Rich Pedroncelli/AP file photoLake Folsom is like many other water sources in the state at extremely low levels. But the SFPUC’s supply from the Hetch Hetchy Reservoir is better off.

Water conservation very likely in 2015

San Franciscans have learned to save water during California's epic drought.

Unless the winter brings a deluge of rain and snow, The City may be asked to save even more next year.

If the winter does not brings “buckets” of rain — quite a bit more than the half-inch that fell on parts of the Bay Area last week — the 10 percent voluntary water-use cutbacks that the San Francisco Public Utilities Commission's 2.6 million customers have largely achieved will be only the beginning, water officials said last week.

If only moderate rains fall, 2015 could be another year of voluntary conservation. If the coming winter is bone-dry again, mandatory water rationing by next summer is a distinct possibility, said Steven Ritchie, the SFPUC's assistant general manager for water.

And so far, initial weather forecasts indicate that “Californians cannot count upon a wet winter,” according to the State Water Resources Board, which is charged with managing the state's 414 urban water suppliers.

At the start of the fourth year of the California drought — a water year starts in October, when the rainy season comes (at least in theory) — the Tuolumne River that provides San Francisco and millions of other people throughout the Bay Area its drinking water is at its lowest level in more than 300 years, water officials said Tuesday.

“The Revolutionary War was the last time the Tuolumne River was this low,” said Ritchie, citing geological evidence.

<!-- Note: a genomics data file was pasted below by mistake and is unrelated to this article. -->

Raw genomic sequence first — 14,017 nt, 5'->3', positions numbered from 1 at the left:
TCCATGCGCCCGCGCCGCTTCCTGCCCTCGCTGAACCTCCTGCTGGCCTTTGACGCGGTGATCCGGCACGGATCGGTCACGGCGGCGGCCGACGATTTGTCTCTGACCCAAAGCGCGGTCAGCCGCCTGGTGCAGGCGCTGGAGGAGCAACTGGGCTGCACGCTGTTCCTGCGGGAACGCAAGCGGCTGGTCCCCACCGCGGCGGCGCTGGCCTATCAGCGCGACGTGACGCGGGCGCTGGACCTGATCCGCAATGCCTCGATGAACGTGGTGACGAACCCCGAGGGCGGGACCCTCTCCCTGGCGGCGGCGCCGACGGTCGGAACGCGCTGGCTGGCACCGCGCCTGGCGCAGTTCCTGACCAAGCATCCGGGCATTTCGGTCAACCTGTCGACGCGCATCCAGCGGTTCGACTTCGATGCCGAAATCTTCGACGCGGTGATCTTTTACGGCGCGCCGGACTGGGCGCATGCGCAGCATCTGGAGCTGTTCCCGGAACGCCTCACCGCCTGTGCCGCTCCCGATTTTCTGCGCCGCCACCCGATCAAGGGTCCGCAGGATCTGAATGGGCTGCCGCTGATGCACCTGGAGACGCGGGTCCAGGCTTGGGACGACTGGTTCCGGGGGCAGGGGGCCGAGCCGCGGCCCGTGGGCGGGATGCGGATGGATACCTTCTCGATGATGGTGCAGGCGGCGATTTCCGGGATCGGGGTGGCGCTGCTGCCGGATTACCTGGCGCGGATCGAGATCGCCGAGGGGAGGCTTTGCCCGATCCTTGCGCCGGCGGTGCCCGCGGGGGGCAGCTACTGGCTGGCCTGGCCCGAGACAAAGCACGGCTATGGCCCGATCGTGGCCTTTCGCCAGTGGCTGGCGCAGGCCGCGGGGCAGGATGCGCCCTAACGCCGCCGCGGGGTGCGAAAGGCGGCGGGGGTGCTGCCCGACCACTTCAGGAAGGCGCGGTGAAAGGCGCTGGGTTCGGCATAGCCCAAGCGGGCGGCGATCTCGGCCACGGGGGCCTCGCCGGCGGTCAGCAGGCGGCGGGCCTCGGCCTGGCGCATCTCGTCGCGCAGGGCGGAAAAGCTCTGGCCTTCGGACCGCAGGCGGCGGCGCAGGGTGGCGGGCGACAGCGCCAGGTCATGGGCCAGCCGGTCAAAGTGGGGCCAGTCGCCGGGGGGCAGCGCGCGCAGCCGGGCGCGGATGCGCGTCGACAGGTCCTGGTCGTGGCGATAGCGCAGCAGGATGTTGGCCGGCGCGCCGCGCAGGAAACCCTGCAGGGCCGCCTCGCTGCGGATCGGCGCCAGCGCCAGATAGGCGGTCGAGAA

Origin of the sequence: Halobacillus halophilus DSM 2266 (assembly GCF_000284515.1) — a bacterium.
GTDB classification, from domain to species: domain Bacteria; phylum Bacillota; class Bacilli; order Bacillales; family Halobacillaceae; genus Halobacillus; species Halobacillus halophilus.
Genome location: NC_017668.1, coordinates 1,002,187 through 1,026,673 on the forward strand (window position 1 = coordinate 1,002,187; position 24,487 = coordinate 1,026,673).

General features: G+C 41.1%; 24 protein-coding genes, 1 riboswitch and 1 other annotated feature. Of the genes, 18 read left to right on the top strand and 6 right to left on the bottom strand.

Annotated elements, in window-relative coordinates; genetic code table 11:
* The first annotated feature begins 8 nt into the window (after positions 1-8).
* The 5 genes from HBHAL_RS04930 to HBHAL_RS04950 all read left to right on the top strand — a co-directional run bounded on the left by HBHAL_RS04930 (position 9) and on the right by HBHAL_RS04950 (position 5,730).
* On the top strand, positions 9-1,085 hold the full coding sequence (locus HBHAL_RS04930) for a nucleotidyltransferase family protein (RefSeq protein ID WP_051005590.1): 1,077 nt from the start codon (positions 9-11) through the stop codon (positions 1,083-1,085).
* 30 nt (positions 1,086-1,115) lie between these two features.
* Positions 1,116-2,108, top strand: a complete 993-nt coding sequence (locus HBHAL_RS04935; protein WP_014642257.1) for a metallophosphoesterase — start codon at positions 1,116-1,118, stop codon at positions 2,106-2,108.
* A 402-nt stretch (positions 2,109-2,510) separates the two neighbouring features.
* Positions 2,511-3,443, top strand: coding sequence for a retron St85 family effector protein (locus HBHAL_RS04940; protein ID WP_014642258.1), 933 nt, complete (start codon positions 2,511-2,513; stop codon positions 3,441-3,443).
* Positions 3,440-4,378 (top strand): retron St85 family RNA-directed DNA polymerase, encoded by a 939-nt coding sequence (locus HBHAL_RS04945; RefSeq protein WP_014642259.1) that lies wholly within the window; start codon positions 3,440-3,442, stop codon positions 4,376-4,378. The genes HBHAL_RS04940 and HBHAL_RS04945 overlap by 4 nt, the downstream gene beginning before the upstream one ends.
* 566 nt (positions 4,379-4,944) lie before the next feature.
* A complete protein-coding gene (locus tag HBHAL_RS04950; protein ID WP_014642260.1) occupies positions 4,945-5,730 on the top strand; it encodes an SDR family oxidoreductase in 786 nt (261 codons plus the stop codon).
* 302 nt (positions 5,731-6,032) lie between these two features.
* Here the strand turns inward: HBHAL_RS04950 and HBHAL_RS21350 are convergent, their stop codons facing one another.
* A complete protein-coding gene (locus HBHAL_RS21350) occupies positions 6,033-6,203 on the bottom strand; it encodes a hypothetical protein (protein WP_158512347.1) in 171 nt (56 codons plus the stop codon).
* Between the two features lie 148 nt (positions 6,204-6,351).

The last three years are officially the driest-ever since hydrology records were first kept 97 years ago.

The City was slow to save water this year after Gov. Jerry Brown and Mayor Ed Lee made calls for Californians to cut their water use.

Water use continued as normal for a few months, prompting officials to warn of impending 20 percent water use cutbacks unless conservation was taken seriously.

That message resonated in The City and among the SFPUC's other municipal water customers, including Palo Alto and San Jose. Water use through September throughout the SFPUC's system hovered at about 217 million gallons a day, well below the last five years' average of 250 million to 260 million gallons a day, according to SFPUC data.

San Francisco's water reservoirs, including its main Hetch Hetchy Reservoir in Yosemite National Park, are at just under 59 percent capacity, according to the SFPUC.

That makes The City much better off than many other places in California — most other reservoirs in the state are at 30 percent capacity or less.

Other places in California have begun aggressively policing water use, hiring water cops to sniff out scofflaws washing down driveways or irrigating lawns outside of allowable times. Violators can be fined up to $500 per instance.

In San Francisco, fines have yet to be levied, Ritchie said. The SFPUC has received 414 citizen complaints of water waste, and out of those, 182 water customers have received initial warnings to not waste water.

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